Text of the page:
Prioritizing handoffs


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  • There are three measures of the network’s performance that directly concerns a user’s satisfaction, namely, reliability, availability and survivability.
  • The most important performance indices are New call probability and handoff call dropping probability (called loss formulas). When…
  • Prioritizing handoffs

    1. 1. Prioritizing handoffs AJAL . A .J Assistant Professor –Dept of ECE,Federal Institute of Science And Technology (FISAT) TM    MAIL: 1
    2. 2. bibin v.s SAR value of my phone 2
    3. 3. PriorityGiving handoffs priority over call requests reduces rate of handoff failure desirable from user’s point of view 3
    4. 4. Wireless Cellular System Traffic in a cell Common ChannelNew Calls Pool Call completionHandoff Calls Handoff out From To neighboringneighboring cells A Cell cells
    5. 5. Wireless “ ilities ” besides performance for a specified Reliability operational time Performability measures of the at any given instant Availability network’s ability toperform designated Performance under functions failures Survivability 5
    6. 6. Causes of Service Degradation Limited Long waiting-time Resources Resource full Time-out Service blocking Equipment failuresSoftware failures Resource loss Service Interruption Planned outages Loss of information (e.g. upgrade) Human-errors in operation
    7. 7. 3 EXECUTION PHASE 1. Mobility management 2. Handover management DECISION PHASE • Using Handover algorithms 2 INFO GATHERING PHASE 1. N /W Detection 2. Mobile node status1 3. User preferences 7 7
    8. 8. Outlines Channel Assignment Strategies Handoff Strategies ► When to handoff ► 1G, BS based ► 2G or todays, Mobile-Assisted Prioritizing Handoff ►Guard channels concept ►Queuing handoff requests Practical handoff considerations ► Umbrella cell ► Cell dragging 8
    9. 9. Handoffs ItinerariesGoal is to minimize rate of handoff failure Handoff Schemes Queuing of Handoffs Giving handoffs priority over call requests 9
    10. 10. Quality of a channel Three measurements are used to determine the quality of a channel: Metric that indicates whether  Word error indicator (WEI) the current burst was demodulated properly in the MS.  Received signal strength indication (RSSI) Measure of received signal strength. The RSSI metric has a large useful dynamic range, typically between 80 to 100 dB.  Quality indicator (QI) Estimate of the "eye opening" of a radio signal, which relates to the signal to interference and noise (S/I) ratio, including the effects of dispersion. QI has a narrow range (relating to the range of S/I ratio from 5 dB to perhaps 25 dB). 10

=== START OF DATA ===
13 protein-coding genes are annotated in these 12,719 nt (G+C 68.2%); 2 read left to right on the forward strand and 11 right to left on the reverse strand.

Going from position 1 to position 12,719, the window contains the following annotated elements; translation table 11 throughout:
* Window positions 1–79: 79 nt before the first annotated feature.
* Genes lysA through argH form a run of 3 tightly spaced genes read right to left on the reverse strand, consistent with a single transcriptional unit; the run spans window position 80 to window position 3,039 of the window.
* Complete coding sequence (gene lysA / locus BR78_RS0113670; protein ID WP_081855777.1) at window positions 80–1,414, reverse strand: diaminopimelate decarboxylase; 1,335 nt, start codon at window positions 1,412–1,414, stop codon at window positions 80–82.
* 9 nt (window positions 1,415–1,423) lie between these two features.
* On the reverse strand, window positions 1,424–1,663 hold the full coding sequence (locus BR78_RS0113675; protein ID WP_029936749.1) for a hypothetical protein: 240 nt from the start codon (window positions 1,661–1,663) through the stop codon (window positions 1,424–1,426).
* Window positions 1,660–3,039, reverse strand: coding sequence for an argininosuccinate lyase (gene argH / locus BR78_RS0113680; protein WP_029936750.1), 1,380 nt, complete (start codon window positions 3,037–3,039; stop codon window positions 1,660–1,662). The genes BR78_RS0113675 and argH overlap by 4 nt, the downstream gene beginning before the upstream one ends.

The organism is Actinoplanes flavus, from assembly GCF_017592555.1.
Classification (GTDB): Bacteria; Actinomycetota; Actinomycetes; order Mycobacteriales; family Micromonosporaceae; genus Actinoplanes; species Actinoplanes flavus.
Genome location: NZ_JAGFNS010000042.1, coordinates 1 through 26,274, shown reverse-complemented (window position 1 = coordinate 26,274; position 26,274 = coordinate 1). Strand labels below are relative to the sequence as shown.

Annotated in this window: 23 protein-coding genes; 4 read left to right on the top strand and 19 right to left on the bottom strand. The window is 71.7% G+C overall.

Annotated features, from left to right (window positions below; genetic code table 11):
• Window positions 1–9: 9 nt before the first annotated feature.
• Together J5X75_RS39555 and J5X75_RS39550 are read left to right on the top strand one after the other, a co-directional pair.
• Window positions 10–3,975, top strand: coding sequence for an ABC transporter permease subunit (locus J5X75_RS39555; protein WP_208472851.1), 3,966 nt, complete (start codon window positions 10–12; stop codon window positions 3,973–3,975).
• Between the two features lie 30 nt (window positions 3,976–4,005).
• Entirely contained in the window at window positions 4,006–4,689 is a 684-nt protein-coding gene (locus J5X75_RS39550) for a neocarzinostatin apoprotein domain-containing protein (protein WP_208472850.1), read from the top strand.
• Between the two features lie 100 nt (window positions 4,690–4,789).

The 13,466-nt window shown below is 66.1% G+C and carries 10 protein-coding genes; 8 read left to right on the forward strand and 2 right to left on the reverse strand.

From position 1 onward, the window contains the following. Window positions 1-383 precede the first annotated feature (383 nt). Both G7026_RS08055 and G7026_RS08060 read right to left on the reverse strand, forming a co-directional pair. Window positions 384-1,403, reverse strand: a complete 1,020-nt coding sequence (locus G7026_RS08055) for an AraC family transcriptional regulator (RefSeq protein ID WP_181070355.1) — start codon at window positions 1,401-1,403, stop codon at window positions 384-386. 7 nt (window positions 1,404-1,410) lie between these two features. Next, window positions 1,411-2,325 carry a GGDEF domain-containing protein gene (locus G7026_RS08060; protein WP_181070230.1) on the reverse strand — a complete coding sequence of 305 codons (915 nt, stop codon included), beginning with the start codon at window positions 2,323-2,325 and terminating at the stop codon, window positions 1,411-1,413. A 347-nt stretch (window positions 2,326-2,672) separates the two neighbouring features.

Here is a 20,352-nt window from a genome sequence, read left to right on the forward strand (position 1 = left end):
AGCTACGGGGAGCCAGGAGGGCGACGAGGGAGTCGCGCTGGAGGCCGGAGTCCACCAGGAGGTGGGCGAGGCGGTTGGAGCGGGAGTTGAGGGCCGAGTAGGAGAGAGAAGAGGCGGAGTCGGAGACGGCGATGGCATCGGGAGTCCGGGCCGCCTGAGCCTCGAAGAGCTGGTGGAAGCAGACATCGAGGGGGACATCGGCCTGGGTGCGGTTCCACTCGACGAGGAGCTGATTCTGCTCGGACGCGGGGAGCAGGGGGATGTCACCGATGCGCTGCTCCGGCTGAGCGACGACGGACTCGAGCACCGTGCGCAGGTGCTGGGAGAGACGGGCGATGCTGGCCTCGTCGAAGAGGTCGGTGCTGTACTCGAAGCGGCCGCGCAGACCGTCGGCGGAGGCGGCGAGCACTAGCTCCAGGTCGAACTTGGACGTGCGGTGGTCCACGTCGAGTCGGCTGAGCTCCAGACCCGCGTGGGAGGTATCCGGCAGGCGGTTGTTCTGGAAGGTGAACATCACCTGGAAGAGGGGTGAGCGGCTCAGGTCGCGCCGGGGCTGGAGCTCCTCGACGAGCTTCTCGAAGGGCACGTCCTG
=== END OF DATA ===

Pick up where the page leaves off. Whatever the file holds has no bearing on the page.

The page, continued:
11. 11. Handoff Schemes1. Guard channel method1. a )Pure guard channel method (GCM)1. b ) GCM with first-in–first-out (GCM-FIFO)2. Queuing method2.a) Dynamic Priority Queuing (DPQ) 11
    12. 12. 1. Guard channel method 12
    13. 13. India-Bangladesh border in Kulubari village Tripura 13
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    16. 16. India pakistan border 16
    17. 17. The long orange line – India-Pakistan border from space 17
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    21. 21. Guard channel Case 1: FDD 21
    22. 22.  A sufficient amount of guard band separates the two  bands so the transmitter and receiver don’t interfere  with one another. Good filtering or duplexers and possibly shielding are  a must to ensure the transmitter does not desensitize  the adjacent receiver.  22
    23. 23. Guard channel Case 2: TDD 23
    24. 24. TDD alternates the transmission and reception of  station data over time. Time slots may be variable in  length. TDD uses a single frequency band for both transmit  and receive. Then it shares that band by assigning alternating time  slots to transmit and receive operations   24
    25. 25. Source : http:/ / 25
    26. 26. Prioritizing Handoffs Two methods of handoff prioritizing ►Guard channel concept •A fraction of available channels is reserved exclusively for handoff requests •Has disadvantage of reducing total carried traffic •Offers efficient spectrum utilization when dynamic channel assignment strategies by minimizing number of required guard channels 26
    27. 27. Optimization problems• Optimal Number of Guard Channels• Optimal Number of Channels 27